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Pointing at the bulletin letter's date (link) at left will display it's title.
March 28, 2010

The Real Significance of Palm Sunday
                           
    Some Catholics come to Mass on Palm Sunday in order to receive their yearly supply of blessed palms.  Others come because they have a sense that this day, being set off by the distribution of palms, is somewhat more “special” than most other Sundays.  Still others come because this day ushers in the holiest of weeks in the liturgical calendar.  Is there a deeper significance to this day?

    The story begins with the fact that Jesus decides to make a very public entry into the city of Jerusalem.  It was the time of the Passover so the population had multiplied at least six fold thus swelling the normal population of 50,000 to about 300,000.  This was no small crowd to contain if trouble arouse.  Not only did Jesus come to Jerusalem like all good and religious Jews, he made it a point to come in on a donkey which served as a means of being seen from a distance.  He definitely meant to send a message, i.e., “My time has come and I will not run away.”

    The historian Bill Petro tells us that Jesus was very aware of his coming fate.  This was not solely due to divine powers.  The past three years of Jesus’ life had brought about several threats and attempts of assassination.  Jesus was well aware of his unpopularity with the officials of Israel.  Jesus’ constant attacks on the Pharisees only helped to make them side with the more politically minded of the country.  The fact that Jesus humiliated the money changes in the temple when he overturned their tables did not serve him well with the more business minded in the population.

    The leaders of Israel felt that Jesus had to go.  He was instigating too much trouble.  The outcome could lead to complete rule from Rome.  The plan to get rid of him was very high on the priority list.  According to custom, Petro says, the law demanded that there be a 40 day public announcement of a trial.  They could not allow this to happen without the notice going up.  Consequently there were, no doubt, posters throughout the city and even the small surrounding towns announcing the intention to bring Jesus to trial.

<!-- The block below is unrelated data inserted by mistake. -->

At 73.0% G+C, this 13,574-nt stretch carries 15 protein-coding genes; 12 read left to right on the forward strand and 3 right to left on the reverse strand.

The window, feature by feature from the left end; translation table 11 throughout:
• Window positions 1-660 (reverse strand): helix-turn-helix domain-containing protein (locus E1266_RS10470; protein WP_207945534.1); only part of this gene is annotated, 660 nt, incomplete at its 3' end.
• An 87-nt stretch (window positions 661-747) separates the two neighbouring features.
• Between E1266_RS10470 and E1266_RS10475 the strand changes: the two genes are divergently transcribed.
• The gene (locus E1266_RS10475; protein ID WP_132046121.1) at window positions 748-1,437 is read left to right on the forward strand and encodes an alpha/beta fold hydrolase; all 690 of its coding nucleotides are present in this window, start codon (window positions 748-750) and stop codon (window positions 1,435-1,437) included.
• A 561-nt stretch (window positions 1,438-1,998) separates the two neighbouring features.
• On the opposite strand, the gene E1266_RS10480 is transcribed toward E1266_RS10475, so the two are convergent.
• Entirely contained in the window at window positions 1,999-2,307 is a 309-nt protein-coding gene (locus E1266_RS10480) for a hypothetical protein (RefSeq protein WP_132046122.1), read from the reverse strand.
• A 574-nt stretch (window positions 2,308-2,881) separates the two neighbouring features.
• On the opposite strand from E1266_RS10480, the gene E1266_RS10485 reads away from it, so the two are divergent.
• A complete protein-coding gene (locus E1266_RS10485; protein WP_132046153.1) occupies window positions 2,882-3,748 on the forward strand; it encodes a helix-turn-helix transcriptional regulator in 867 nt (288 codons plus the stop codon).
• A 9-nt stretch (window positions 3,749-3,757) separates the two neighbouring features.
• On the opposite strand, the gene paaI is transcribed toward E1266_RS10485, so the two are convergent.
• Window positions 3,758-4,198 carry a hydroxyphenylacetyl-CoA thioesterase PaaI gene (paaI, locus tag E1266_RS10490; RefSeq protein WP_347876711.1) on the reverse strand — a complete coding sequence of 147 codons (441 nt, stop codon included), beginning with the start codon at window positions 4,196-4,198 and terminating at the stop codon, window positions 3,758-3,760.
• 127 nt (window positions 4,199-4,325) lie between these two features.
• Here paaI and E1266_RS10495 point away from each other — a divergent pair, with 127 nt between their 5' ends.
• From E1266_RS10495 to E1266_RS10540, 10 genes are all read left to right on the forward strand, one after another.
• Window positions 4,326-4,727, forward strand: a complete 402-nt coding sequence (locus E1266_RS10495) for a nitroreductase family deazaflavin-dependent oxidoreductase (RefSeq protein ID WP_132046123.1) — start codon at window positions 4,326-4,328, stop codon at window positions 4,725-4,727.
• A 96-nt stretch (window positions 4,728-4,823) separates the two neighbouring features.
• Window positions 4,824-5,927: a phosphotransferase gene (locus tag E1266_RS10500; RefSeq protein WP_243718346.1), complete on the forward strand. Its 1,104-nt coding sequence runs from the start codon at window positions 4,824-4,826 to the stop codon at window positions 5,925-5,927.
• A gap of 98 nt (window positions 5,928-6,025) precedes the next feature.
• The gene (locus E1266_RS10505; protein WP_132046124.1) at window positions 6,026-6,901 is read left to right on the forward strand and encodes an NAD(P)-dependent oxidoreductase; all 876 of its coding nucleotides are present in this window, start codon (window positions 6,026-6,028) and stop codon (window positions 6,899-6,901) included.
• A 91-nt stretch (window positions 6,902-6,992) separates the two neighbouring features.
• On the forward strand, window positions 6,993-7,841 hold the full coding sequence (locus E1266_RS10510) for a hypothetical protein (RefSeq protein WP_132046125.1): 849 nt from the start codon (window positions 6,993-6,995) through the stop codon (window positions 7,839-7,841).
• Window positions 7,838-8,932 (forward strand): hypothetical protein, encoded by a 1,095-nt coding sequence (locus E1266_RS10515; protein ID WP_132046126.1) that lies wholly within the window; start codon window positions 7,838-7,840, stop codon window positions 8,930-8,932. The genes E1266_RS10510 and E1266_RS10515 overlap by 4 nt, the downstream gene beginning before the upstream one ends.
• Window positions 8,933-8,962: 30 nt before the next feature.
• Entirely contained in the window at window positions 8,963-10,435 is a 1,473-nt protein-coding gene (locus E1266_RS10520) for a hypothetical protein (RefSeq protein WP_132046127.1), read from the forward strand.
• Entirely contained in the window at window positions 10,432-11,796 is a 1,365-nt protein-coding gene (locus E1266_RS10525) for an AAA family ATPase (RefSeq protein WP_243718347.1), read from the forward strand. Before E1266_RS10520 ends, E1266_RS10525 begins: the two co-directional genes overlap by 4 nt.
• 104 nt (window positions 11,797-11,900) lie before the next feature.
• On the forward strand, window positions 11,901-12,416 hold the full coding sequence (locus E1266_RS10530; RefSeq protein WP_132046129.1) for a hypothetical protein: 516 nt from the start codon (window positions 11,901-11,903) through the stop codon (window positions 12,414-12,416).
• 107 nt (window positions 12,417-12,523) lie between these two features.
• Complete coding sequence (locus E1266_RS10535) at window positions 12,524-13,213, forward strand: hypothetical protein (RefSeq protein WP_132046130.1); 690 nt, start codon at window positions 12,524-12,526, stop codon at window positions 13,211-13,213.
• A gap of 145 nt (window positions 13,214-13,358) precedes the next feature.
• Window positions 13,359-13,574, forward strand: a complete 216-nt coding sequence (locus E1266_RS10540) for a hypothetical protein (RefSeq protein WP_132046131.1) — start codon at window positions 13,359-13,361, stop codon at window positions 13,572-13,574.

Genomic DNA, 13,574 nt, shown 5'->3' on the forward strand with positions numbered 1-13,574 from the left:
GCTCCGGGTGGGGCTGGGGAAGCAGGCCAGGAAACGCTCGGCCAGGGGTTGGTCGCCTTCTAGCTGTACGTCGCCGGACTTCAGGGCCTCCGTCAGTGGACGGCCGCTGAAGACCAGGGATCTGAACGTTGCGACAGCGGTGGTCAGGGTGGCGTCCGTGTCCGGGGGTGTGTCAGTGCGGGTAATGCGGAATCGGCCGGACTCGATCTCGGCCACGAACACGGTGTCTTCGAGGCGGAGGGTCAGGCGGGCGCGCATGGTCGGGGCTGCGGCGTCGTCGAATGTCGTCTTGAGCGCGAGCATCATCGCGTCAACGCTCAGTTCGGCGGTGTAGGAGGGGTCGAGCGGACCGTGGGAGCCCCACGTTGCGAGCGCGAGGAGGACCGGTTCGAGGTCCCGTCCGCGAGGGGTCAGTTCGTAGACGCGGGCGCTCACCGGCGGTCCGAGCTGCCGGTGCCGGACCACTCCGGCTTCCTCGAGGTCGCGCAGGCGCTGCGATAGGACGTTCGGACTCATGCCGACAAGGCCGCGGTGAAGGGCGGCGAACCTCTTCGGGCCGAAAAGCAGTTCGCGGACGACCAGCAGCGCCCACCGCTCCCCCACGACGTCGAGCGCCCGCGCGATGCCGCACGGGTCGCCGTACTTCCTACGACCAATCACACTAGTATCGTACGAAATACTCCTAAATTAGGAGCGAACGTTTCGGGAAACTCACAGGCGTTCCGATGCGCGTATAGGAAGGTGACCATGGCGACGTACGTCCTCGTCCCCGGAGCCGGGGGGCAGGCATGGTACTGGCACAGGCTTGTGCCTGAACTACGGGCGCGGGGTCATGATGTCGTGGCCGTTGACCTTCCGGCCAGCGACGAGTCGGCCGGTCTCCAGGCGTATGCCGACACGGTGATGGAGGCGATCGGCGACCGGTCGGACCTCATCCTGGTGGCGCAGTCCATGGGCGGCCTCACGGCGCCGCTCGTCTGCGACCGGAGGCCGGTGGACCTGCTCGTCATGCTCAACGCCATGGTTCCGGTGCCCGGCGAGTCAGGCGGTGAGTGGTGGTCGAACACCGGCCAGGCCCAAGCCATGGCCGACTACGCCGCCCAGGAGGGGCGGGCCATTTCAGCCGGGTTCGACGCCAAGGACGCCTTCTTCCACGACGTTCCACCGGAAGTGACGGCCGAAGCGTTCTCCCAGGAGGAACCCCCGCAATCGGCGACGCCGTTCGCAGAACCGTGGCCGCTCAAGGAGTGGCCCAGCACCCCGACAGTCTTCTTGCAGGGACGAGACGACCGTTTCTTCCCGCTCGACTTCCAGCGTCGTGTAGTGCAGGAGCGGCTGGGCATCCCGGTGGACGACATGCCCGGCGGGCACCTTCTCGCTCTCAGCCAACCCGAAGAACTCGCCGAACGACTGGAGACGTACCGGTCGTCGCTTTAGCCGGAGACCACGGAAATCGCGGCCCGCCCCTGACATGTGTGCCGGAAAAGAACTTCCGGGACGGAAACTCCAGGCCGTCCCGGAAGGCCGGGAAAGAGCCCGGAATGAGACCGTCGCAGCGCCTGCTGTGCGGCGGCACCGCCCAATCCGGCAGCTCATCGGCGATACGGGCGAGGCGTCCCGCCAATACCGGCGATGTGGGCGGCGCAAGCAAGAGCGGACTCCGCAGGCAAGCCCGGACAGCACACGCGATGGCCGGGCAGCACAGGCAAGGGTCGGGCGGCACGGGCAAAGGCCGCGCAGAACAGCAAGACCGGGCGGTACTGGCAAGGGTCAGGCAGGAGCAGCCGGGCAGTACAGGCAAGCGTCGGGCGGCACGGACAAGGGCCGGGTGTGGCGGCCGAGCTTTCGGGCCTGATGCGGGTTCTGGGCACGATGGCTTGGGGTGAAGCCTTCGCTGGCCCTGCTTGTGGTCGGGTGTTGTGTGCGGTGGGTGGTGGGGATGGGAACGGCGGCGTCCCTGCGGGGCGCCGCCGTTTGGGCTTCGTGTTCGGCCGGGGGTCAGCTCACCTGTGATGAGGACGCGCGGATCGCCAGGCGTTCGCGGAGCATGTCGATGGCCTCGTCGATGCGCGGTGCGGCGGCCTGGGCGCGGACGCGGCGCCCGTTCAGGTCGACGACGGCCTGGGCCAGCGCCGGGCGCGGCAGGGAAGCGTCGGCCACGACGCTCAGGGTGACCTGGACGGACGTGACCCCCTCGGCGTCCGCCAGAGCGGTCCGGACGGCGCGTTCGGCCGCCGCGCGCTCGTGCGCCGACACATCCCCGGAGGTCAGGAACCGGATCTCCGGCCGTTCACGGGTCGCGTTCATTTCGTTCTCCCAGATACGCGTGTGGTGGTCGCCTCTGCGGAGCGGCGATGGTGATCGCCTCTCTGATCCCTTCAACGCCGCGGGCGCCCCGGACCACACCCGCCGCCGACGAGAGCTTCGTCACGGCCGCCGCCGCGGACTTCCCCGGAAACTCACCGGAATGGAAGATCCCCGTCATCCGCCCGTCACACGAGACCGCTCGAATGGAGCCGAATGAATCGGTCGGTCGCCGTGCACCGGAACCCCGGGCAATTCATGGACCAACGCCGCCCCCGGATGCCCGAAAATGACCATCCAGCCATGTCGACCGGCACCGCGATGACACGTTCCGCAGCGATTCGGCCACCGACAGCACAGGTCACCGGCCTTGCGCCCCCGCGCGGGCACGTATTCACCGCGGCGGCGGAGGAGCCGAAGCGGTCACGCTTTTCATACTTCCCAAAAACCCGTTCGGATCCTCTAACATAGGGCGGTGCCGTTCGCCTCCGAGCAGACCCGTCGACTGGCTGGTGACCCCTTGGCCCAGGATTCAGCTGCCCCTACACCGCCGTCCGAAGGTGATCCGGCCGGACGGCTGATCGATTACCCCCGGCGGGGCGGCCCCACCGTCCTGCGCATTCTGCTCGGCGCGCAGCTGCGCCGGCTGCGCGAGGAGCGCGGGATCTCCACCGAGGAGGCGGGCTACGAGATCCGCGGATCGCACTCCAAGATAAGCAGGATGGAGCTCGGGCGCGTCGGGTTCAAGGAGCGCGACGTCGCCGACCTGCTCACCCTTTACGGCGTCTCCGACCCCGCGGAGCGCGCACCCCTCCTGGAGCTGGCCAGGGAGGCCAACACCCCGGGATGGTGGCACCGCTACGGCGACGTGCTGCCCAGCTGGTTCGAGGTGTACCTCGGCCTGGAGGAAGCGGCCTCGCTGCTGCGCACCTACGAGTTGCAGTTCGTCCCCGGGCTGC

Then why is Palm Sunday so significant?  Because Jesus came into the city fully aware that he was walking into a lion’s den.  He allowed his enemy to see him.  Not only did they see him but they saw the crowds threat him like royalty.  They threw their cloaks on the ground to soften his way.  They held palms and placed them beneath his feet to show respect and belief in his Messiahship.  But more importantly, Jesus was telling his enemy that he was not going to run from his father’s will.  They were not going to intimidate him.  He was not going to run sacred.  He had come into the world for a purpose. He had a mission and he would be true to that mission

    What then should we take away from this day?  As disciples of Christ we too are often asked to stand up and be counted.  We are asked to make decisions that are probably not popular with the rest of society, perhaps not even with our family.  We are asked to challenge the wrong doing of politicians, economic policies of business and government.  We are asked to stand our ground even when things look like they may be dangerous.  Being a disciple of Christ is not easy.  This is the real significance of Palm Sunday.  Are we up to the challenge?
                                   
Lorette P. Nault